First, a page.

Diabetic retinopathy is a disorder of the retinal blood vessels resulting from diabetes mellitus. The incidence of diabetic retinopathy increases with the duration of diabetes. About 90% of patients having diabetes for 15 years or more will have some blood vessel damage in their eyes and a percentage of these are at risk of developing blindness.
In the early stages of diabetic retinopathy, bleeding and leakage of fatty deposits from the blood vessels in the retina causes the retina to swell, which can result in blurred vision.
In more advanced diabetic retinopathy, abnormal blood vessels begin to grow along the surface of the retina and out into the vitreous gel inside the eye. These new vessels are fragile and often begin to bleed, producing sudden, painless cloudy vision known as vitreous hemorrhage and further damage to the retina. New vessels also sometimes grow on the iris, blocking the normal drainage of the eye and causing increased eye pressure and eventually glaucoma.
Anyone with diabetes. The longer someone has diabetes, the more likely he or she will get diabetic retinopathy. Between 40-45 percent of those with diagnosed diabetes have some degree of diabetic retinopathy.
Diabetic retinopathy is classified as either non-proliferative (background) or proliferative. Non-proliferative retinopathy is the early stage, where small retinal blood vessels break and leak.
In proliferative retinopathy, new blood vessels grow abnormally within the retina. This new growth can cause scarring or retinal detachment, which can lead to vision loss. The new blood vessels may also grow or bleed into the vitreous humor, the transparent gel filling the eyeball in front of the retina. Proliferative retinopathy is much more serious than the non-proliferative form and can lead to total blindness.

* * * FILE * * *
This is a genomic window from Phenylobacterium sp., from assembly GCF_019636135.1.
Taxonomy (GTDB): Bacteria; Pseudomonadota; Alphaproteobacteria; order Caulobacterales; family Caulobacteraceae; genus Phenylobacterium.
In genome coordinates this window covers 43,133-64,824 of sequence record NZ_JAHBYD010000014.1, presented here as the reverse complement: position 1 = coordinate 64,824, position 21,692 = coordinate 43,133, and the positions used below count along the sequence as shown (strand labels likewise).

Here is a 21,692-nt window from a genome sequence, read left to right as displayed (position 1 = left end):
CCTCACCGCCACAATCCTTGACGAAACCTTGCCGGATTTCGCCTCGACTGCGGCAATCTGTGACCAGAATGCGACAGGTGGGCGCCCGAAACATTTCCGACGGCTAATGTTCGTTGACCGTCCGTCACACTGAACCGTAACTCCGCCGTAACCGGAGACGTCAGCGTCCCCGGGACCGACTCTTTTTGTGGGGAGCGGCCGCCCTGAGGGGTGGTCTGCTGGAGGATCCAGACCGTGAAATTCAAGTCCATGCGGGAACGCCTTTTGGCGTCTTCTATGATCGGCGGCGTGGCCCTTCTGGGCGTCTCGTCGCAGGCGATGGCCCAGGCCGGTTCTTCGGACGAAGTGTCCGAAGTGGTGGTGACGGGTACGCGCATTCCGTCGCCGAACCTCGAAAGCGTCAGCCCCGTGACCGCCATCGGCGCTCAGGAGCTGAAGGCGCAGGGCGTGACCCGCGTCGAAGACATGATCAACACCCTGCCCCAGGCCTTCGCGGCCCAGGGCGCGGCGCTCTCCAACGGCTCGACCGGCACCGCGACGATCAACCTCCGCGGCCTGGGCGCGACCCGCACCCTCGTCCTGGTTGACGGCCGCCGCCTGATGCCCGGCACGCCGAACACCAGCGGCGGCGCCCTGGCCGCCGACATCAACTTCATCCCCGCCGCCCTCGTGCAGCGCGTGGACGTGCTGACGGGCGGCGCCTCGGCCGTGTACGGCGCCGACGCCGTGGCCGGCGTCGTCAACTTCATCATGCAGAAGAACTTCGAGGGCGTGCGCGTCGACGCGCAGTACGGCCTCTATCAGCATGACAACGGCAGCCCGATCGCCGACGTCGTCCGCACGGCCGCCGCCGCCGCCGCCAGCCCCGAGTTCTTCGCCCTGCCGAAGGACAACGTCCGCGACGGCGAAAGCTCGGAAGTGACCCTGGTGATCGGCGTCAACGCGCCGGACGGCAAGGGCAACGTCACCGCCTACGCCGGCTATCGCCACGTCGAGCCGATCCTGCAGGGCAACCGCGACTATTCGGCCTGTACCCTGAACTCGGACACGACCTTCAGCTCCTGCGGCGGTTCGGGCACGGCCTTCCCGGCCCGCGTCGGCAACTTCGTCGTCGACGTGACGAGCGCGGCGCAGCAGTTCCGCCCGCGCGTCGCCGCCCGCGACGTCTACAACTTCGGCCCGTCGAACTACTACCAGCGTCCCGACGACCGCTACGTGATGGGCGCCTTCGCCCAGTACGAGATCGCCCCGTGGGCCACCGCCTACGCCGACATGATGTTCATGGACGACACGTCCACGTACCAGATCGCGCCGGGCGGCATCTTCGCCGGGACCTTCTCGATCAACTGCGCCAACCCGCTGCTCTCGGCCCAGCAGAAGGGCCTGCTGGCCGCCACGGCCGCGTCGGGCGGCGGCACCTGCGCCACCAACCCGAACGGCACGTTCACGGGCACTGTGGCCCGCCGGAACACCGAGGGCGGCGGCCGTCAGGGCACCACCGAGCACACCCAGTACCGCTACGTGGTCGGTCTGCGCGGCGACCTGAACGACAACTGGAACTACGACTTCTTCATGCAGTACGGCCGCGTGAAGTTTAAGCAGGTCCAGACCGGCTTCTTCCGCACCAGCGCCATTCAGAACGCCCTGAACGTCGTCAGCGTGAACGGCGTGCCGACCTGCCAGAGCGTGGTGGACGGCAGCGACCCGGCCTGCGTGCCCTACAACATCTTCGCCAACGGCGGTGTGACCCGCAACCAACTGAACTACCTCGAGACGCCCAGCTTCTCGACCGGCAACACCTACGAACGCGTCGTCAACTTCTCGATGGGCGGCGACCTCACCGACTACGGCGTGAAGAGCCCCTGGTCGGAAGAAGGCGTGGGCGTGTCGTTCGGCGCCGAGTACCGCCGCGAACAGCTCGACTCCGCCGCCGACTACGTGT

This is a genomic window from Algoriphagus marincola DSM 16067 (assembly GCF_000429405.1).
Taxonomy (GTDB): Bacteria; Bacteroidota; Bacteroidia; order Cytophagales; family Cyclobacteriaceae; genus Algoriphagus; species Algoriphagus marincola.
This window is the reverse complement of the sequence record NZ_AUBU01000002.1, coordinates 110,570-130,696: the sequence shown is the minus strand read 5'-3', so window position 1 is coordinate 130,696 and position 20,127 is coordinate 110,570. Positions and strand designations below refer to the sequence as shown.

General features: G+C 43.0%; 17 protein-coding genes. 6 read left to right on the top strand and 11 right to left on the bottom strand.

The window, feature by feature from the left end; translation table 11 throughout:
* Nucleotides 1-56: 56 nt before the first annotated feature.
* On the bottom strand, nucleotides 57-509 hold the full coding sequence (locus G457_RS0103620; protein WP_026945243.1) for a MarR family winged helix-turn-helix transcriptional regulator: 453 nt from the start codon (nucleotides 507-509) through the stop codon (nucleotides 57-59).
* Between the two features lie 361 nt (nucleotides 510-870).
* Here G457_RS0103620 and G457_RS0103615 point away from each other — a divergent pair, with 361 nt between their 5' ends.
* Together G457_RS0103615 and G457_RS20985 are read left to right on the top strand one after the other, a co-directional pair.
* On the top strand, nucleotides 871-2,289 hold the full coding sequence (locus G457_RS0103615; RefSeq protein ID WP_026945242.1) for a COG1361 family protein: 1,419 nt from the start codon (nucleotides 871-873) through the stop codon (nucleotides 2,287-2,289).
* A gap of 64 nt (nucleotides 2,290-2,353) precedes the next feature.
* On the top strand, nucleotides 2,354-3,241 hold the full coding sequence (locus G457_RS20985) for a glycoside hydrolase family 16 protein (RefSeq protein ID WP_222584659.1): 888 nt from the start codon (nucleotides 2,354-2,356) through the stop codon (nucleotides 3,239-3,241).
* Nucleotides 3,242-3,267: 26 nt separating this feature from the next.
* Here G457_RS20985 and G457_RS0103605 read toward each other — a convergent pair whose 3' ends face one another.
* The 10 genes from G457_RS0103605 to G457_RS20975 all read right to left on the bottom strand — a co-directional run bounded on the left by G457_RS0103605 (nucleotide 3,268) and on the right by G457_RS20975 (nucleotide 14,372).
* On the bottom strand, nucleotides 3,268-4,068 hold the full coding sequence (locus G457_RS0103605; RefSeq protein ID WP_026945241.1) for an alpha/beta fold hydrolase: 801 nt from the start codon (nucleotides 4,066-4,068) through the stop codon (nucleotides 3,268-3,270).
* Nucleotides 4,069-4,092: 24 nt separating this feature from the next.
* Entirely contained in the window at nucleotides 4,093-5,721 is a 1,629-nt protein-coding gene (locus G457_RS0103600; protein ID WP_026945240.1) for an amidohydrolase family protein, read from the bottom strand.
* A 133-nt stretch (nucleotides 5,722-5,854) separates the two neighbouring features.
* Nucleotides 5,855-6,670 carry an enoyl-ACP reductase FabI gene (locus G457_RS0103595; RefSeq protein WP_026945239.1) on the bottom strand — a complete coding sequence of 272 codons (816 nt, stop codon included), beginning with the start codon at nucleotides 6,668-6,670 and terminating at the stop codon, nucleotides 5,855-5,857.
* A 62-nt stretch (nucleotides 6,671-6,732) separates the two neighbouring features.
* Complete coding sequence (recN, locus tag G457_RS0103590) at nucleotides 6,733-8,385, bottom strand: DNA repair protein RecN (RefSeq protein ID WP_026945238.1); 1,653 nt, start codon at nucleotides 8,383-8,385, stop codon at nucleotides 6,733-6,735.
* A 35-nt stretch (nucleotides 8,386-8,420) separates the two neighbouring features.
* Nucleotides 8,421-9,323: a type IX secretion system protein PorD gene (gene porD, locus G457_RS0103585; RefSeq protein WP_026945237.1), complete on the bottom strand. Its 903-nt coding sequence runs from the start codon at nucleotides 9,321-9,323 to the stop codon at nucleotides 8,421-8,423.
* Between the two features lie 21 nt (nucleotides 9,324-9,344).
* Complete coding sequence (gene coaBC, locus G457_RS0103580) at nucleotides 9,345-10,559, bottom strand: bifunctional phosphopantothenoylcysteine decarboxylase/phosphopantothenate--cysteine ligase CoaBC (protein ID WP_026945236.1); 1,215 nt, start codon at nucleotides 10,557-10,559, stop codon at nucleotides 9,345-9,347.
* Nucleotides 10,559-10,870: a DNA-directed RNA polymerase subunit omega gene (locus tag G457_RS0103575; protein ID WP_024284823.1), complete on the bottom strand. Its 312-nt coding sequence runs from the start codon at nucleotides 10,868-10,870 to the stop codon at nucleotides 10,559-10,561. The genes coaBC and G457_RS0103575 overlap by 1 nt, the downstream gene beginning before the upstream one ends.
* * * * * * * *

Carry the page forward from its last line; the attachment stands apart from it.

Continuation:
Keeping your blood sugar at an even level can help prevent diabetic retinopathy. If you have high blood pressure, keeping that under control is helpful as well. Even controlled diabetes can lead to diabetic retinopathy, so you should have your eyes examined once a year; that way, your doctor can begin treating any retinal damage as soon as possible.
Yes. Your eye care professional may suggest laser surgery in which a strong light beam is aimed onto the retina.
Laser surgery and appropriate follow up care can reduce the risk of blindness by 90 percent. However, laser surgery often cannot restore vision that has already been lost, which is why finding diabetic retinopathy early is the best way to prevent vision loss.
The best treatment is to keep your diabetes under control; blood pressure control is also helpful. Your doctor may decide on laser photocoagulation to seal leaking blood vessels and destroy new blood vessel growth. If blood gets into the vitreous humor, your doctor might want to perform a procedure called a vitrectomy. These days various injections into or around the eye also help in the treatment of diabetic retinopathy; of course, they are usually utilized as adjuncts to laser photocoagulation or surgery.
Shekar Eye Hospital can help you cure your diabetic retinopathy using the latest, international standard tools and treatment methods. Our specialized ophthalmologists understand the symptoms and the nature of disease in each patient and prescribe a solution that provides optimum results.
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